They are not amused

One of the noteworthy aspects of the viral outrage over the recent involuntary deplaning incident on the United Airlines flight (see here) is the Chinese reaction. From Jeffrey Towson, Professor at Peking University and author of the excellent The One Hour China Book:

  • The video was viewed online between 200-300M times in China.
  • It resulted in over a 100,000 comments, most all negative.
  • It became the top trending story on Weibo.
  • Petitions calling for a boycott of United Airlines went viral on Wechat.
  • Chinese media jumped in and it became a top news story everywhere in China. The People’s Daily ran photos of the man’s bloodied face and openly criticized the airline.
  • Prominent Chinese began lambasting the company. JD.com CEO Richard Liu said “…United is the worst airline, not one of the worst.”

[…] What we can conclude is that United Airlines was caught by surprise. Yet another multinational has suddenly realized that not only are Chinese consumers a big economic phenomenon, they are also a demographic that is paying close attention. This huge middle class is watching and listening all the time. They know what happens in the USA and can react within minutes. And this is not limited just to famous companies like United and KFC. If you have a bed and breakfast in Vermont, I guarantee you there are Chinese reviews and discussions about your hotel.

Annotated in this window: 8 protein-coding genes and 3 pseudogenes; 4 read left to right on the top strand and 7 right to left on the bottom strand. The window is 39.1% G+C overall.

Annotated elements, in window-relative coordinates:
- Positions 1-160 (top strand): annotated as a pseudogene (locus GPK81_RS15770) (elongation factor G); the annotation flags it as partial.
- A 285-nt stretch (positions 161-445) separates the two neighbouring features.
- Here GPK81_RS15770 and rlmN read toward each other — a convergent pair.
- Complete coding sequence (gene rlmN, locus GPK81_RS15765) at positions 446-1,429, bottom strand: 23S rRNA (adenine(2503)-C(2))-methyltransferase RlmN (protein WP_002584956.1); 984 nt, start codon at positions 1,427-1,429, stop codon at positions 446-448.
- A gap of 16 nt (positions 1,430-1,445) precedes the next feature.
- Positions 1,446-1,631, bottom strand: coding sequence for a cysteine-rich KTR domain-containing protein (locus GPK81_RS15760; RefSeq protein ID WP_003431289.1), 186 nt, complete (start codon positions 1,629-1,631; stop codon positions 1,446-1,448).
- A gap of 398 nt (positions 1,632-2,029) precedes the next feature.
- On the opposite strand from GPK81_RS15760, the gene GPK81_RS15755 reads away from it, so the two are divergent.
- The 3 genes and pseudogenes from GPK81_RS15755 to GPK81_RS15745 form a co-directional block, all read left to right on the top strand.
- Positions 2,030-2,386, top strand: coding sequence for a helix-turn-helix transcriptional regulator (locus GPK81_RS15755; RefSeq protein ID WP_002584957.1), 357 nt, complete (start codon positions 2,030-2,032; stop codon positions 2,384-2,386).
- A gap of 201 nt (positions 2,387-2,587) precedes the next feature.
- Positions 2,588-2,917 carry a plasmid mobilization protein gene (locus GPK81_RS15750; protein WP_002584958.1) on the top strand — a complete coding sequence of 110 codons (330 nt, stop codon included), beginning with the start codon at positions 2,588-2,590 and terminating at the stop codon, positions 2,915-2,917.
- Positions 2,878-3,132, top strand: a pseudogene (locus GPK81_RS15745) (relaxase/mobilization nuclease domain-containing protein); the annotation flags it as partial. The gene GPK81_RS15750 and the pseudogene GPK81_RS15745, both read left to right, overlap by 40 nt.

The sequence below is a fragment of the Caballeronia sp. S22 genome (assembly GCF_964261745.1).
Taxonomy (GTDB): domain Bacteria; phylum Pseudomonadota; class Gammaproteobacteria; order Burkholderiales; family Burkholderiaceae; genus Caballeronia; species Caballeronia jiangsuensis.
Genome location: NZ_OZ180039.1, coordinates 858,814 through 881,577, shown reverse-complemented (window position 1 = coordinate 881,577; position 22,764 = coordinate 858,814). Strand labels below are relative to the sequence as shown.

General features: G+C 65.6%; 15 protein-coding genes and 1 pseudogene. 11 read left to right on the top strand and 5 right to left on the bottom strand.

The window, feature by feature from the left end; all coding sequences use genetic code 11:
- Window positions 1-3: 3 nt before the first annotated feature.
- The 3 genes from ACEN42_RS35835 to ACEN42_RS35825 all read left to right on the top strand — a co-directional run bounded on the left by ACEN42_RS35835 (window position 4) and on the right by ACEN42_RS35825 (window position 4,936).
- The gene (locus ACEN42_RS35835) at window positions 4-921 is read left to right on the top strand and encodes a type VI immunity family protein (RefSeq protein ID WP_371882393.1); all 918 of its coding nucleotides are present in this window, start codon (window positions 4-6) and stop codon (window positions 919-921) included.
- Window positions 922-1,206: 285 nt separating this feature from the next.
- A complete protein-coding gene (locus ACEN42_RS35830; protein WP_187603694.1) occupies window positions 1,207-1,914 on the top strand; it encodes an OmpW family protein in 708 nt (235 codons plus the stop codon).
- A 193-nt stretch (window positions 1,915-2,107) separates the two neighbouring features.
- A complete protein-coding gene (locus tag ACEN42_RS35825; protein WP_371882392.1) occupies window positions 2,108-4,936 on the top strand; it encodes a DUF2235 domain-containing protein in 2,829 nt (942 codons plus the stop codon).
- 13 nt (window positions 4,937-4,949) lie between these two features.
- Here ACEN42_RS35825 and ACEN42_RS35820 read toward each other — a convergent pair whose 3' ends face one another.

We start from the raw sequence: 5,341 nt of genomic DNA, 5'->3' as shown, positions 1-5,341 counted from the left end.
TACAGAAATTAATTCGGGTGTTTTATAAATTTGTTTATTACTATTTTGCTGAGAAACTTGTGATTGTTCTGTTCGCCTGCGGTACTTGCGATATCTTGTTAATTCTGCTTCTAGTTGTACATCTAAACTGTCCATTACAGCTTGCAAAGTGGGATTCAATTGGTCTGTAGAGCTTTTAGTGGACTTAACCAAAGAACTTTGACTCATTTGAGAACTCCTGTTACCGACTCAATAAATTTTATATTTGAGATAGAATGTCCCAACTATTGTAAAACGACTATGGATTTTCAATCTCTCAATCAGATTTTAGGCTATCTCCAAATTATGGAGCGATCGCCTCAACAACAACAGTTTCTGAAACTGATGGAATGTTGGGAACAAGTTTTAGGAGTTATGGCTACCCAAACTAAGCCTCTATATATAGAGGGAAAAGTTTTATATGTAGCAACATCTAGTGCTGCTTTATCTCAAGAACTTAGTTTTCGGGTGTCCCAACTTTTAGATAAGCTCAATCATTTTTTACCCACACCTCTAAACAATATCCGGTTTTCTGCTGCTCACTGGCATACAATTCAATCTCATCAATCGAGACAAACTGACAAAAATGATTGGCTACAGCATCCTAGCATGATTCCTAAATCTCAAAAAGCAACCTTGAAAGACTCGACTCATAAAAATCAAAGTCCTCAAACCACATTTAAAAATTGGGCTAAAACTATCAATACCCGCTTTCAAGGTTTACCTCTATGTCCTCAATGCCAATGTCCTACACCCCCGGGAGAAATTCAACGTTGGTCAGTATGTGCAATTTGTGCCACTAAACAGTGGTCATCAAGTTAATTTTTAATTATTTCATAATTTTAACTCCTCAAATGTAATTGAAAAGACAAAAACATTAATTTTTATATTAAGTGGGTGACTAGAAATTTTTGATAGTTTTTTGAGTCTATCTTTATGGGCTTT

The combination of the growing economic power of Chinese middle-class consumers, and the instant worldwide spasms of attention (either positive or negative) that social media can generate, will prove rather disruptive to many businesses in the coming years.

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